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Photographer Diana Linsley captured this 1932 Studebaker in Arizona’s Painted Desert National Park.

Summer Art Exhibit

Kirkwood Performing Arts Center

Now through Oct. 15

Gallery open to the public for one hour prior to performances


The works of three local artists are now on display as part of the summer art exhibition at the Kirkwood Performing Arts Center.

Kirkwood Arts Commission member Mark Braun, who is also a photographer, is part of a team responsible for finding art to adorn the walls at the Kirkwood Performing Arts Center. The summer art exhibition was a chance for local artists to display their work at the performing arts center.

“We asked artists from the community to submit work for consideration,” Braun said. “We tried to look for works that go well together, as well as the quality and size of the work.”

The opening reception for the exhibition, held on July 13, presented attendees with an opportunity to meet the artists: Brian Kirchoff, Marilynn Bradley and Diana Linsley. The works of these artists will be on display through Oct. 15, at the Kirkwood Performing  Arts Center, 201 E. Monroe Ave. in Kirkwood.


Brian Kirchoff is an abstract artist whose series, “Raw,” is currently on display at the Kirkwood Performing Arts Center, 201 E. Monroe Ave.

Brian Kirchoff

Abstract artist Brian Kirchoff of the Central West End entered his series called “Raw.” He said his work in this series was inspired by the thought of seeing beauty outside of the ordinary. 

“I wanted to start doing something different,” said Kirchoff, who began working on “Raw” in the summer of 2021.

“I’ve kind of been doing the same sort of work and I thought it was time to do something a bit more abstract,” he continued. “Abstract does not necessarily fall into the ‘pretty’ category. I wanted to start coming up with something that was a bit more messy. Some people will look at it and wonder what the heck is going on and other people are fascinated by it, which is typical art really.”


This watercolor painting “Chain of Rocks,” is by Webster Groves artist Marilynne Bradley.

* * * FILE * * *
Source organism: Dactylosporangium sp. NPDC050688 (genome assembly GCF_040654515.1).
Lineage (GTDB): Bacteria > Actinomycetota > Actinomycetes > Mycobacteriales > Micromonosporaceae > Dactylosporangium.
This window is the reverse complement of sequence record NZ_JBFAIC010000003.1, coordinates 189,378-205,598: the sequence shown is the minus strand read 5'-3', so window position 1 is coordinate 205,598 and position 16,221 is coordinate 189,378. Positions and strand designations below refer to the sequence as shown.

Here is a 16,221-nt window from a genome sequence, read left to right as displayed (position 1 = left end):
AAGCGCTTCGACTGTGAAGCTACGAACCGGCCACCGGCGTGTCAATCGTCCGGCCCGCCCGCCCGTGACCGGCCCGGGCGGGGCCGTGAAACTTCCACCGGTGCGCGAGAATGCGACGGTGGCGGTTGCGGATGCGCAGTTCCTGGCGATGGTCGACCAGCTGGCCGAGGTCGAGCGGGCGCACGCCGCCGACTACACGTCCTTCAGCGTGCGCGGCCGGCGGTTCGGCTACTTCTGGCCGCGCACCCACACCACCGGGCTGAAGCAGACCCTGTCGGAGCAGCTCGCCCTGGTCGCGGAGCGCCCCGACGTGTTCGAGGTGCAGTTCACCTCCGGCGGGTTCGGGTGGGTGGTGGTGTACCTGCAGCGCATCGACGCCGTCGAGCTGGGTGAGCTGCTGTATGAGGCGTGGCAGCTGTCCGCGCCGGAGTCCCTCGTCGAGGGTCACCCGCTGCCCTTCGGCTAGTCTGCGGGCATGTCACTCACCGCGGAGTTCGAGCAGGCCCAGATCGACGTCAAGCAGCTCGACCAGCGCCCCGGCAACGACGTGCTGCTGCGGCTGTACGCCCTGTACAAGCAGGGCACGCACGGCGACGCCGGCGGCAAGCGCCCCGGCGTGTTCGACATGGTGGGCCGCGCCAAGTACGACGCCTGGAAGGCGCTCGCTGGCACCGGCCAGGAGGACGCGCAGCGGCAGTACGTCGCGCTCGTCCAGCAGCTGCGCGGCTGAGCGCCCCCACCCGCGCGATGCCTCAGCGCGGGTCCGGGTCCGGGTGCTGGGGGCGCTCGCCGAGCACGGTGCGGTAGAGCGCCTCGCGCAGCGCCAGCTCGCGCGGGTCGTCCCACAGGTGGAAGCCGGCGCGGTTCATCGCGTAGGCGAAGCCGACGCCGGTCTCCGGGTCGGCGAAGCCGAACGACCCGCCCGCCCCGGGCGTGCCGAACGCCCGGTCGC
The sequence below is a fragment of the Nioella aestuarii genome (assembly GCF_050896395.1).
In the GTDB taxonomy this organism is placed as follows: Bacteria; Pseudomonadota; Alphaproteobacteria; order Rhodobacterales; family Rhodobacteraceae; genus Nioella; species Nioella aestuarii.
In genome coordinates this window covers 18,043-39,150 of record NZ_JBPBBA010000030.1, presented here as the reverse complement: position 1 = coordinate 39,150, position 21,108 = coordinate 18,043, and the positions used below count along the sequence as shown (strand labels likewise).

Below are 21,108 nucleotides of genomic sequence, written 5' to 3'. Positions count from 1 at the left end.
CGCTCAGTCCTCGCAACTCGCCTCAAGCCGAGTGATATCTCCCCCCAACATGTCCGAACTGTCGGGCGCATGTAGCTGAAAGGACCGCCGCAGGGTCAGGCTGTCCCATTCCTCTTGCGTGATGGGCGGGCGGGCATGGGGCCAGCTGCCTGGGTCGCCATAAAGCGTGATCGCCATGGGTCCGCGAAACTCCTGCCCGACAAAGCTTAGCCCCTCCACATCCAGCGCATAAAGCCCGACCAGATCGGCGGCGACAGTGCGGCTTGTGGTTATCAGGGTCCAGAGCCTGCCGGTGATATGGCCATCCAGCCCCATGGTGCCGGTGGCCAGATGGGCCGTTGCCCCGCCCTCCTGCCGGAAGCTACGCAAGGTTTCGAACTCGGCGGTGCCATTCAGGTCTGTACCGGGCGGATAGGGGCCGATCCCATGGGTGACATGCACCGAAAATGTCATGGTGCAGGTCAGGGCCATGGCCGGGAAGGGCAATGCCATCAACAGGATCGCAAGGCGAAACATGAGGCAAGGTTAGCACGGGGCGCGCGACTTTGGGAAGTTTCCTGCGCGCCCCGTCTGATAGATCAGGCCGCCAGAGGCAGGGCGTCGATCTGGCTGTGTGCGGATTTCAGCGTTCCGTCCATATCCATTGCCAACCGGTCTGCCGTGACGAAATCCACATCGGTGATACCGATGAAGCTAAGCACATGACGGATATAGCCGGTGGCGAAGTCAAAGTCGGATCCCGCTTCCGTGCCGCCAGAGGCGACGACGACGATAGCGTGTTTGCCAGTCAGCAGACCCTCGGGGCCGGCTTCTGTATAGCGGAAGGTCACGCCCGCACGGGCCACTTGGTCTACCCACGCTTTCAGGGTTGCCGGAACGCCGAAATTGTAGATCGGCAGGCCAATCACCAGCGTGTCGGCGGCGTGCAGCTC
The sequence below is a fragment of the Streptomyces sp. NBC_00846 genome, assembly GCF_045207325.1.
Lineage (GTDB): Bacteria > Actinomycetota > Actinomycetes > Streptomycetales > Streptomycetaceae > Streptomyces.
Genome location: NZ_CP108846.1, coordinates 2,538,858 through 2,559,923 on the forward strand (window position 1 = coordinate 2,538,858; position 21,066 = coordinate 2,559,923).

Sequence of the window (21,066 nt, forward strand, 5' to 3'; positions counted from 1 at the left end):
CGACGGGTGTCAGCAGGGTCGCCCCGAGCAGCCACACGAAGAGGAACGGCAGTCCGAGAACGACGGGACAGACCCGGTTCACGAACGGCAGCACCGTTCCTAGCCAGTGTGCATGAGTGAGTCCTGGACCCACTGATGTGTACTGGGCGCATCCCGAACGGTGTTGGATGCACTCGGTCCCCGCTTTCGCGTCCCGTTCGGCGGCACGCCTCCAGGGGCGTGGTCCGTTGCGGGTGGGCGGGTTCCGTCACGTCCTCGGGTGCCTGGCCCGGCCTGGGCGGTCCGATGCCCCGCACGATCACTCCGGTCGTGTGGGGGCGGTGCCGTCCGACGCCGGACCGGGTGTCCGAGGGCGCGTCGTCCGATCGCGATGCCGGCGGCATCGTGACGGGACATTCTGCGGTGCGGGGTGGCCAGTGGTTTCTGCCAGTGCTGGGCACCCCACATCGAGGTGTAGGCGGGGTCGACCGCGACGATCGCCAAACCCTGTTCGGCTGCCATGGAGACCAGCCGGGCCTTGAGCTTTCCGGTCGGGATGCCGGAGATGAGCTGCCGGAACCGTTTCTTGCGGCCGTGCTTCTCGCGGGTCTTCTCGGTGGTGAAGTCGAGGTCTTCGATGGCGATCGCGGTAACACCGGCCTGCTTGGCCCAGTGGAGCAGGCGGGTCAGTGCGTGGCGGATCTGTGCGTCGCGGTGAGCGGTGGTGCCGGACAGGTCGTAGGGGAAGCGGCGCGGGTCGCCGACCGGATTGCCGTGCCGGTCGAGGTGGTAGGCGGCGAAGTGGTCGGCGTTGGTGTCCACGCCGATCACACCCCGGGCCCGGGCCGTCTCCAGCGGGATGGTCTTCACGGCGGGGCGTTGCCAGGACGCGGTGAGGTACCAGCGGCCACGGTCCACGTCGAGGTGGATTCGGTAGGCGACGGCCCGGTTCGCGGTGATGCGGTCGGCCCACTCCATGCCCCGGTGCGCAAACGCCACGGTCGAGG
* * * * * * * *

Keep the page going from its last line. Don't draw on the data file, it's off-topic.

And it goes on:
Marilynne Bradley

Along with Kirchoff’s work, watercolor paintings by Webster Groves resident Marilynne Bradley are also on display as part of the summer arts exhibition.   

Bradley has done numerous paintings of city life and landmarks over the years. Her geometric series includes the painting “Chain of Rocks,” which is a watercolor perspective of the Chain of Rocks Bridge. According to Bradley, painting requires a lot of change and experimentation in both content and the technique.

“Each painting is an effort to explore the subject from a different viewpoint,” she said. “This allows a personal statement for each work of art.”

Diana Linsley

Next to Bradley’s watercolor paintings on the top floor of the Kirkwood Performing Arts Center is Diana Linsley’s photography.

Linsley, a longtime Kirkwood resident who now lives in Crestwood, was a photographer for the Webster-Kirkwood Times for more than 15 years. All of the photos in her “Route 66” series were taken during a Route 66 road trip, one of the original highways in the United States.

Linsley’s trip took her across the country. The series features photographs from several states, including Missouri, Oklahoma, Arizona, New Mexico, Texas and Kansas. She said she decided to print her photos for the series on metal so the colors would appear more vibrant.

At one point on her trip she left the camera memory card at a hotel in California.

“I was nervous because I had quite a few of my pictures on that card,” Linsley said. “I called the hotel a few times and they told me they found it and mailed it back to me.”

Linsley specializes in real estate photography along with landscape and outdoor photos. Throughout her long photography career with the Webster-Kirkwood Times, Linsley earned 20 awards for her works.

More Art To Come

The Kirkwood Arts Commission is planning to have three to four art shows a year, according to Braun. He said each show will have an opening reception so people can meet the artists. Should any of the art be for sale, all of the earnings would go directly to the artist.

Kaelin Triggs is a journalism student at Webster University, and is an intern for the Webster-Kirkwood Times.